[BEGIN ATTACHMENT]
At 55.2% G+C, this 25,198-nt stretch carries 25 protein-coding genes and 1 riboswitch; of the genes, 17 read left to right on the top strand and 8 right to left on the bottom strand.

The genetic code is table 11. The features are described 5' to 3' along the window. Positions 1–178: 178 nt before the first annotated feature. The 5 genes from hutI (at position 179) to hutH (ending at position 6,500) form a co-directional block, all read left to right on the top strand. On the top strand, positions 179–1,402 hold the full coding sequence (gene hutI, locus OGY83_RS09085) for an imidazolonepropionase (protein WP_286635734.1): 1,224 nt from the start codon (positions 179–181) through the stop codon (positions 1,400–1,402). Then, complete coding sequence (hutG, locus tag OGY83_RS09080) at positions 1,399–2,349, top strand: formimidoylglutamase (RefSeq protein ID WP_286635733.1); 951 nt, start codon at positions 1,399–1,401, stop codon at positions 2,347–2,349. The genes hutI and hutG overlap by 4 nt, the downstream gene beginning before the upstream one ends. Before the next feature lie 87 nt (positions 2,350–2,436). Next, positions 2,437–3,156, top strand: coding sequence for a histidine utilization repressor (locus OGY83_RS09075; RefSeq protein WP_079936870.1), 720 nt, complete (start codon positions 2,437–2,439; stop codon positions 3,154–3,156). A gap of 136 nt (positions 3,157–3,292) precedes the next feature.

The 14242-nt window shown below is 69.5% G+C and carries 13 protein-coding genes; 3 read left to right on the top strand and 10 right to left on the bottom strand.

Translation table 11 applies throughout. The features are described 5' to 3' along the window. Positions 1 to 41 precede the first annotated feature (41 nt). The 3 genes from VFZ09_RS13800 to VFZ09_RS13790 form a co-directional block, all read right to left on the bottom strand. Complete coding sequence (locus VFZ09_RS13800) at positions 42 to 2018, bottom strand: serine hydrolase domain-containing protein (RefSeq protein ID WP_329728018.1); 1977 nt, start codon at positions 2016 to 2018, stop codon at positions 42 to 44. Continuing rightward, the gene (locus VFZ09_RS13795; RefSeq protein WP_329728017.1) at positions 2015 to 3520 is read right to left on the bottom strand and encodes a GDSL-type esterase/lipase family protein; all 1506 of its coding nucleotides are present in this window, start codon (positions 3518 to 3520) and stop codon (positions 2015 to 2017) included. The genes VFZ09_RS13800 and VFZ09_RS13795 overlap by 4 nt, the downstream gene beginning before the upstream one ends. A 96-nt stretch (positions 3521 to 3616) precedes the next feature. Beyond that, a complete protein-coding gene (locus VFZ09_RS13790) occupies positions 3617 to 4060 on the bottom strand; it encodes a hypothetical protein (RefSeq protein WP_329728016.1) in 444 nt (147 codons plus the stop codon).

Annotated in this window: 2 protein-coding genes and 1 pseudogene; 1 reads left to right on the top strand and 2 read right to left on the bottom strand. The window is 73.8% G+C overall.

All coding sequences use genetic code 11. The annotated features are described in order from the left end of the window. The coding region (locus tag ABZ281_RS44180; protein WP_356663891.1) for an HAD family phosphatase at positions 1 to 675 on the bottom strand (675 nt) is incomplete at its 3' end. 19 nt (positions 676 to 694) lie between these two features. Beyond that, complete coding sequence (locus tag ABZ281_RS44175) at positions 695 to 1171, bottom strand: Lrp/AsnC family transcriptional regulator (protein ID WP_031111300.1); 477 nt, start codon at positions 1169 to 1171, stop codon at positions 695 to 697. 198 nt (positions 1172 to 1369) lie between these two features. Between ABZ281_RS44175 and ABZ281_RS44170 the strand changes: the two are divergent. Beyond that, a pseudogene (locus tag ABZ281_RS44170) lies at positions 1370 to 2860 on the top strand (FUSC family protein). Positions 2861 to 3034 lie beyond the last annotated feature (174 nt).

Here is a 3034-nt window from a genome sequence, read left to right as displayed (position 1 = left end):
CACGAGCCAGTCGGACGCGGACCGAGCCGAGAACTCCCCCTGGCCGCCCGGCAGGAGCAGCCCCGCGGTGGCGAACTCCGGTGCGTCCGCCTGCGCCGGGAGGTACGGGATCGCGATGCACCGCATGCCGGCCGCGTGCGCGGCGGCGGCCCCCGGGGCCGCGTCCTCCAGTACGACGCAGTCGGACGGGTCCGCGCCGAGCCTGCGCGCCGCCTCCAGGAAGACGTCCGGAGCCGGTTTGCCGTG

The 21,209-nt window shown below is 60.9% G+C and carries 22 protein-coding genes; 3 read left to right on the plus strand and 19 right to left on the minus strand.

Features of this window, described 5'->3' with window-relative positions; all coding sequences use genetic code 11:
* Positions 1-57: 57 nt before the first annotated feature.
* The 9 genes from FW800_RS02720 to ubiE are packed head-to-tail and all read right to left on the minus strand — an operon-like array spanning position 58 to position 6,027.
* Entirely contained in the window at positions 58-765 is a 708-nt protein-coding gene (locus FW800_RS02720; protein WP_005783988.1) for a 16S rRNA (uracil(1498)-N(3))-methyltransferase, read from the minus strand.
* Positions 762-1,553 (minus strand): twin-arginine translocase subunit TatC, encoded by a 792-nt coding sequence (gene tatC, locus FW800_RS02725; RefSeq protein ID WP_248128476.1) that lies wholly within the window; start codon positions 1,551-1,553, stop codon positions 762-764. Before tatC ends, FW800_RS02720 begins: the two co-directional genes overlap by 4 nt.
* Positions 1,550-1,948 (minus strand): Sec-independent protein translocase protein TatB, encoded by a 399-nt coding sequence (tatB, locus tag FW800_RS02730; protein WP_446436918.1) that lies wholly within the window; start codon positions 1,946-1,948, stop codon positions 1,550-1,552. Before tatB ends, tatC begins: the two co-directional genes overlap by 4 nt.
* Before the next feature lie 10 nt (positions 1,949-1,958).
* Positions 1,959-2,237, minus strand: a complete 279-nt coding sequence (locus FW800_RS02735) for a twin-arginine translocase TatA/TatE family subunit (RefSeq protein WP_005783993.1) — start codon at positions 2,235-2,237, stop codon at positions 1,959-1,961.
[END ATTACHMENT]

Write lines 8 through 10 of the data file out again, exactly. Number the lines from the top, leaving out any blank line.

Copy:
CACGAGCCAGTCGGACGCGGACCGAGCCGAGAACTCCCCCTGGCCGCCCGGCAGGAGCAGCCCCGCGGTGGCGAACTCCGGTGCGTCCGCCTGCGCCGGGAGGTACGGGATCGCGATGCACCGCATGCCGGCCGCGTGCGCGGCGGCGGCCCCCGGGGCCGCGTCCTCCAGTACGACGCAGTCGGACGGGTCCGCGCCGAGCCTGCGCGCCGCCTCCAGGAAGACGTCCGGAGCCGGTTTGCCGTG

The 21,209-nt window shown below is 60.9% G+C and carries 22 protein-coding genes; 3 read left to right on the plus strand and 19 right to left on the minus strand.

Features of this window, described 5'->3' with window-relative positions; all coding sequences use genetic code 11: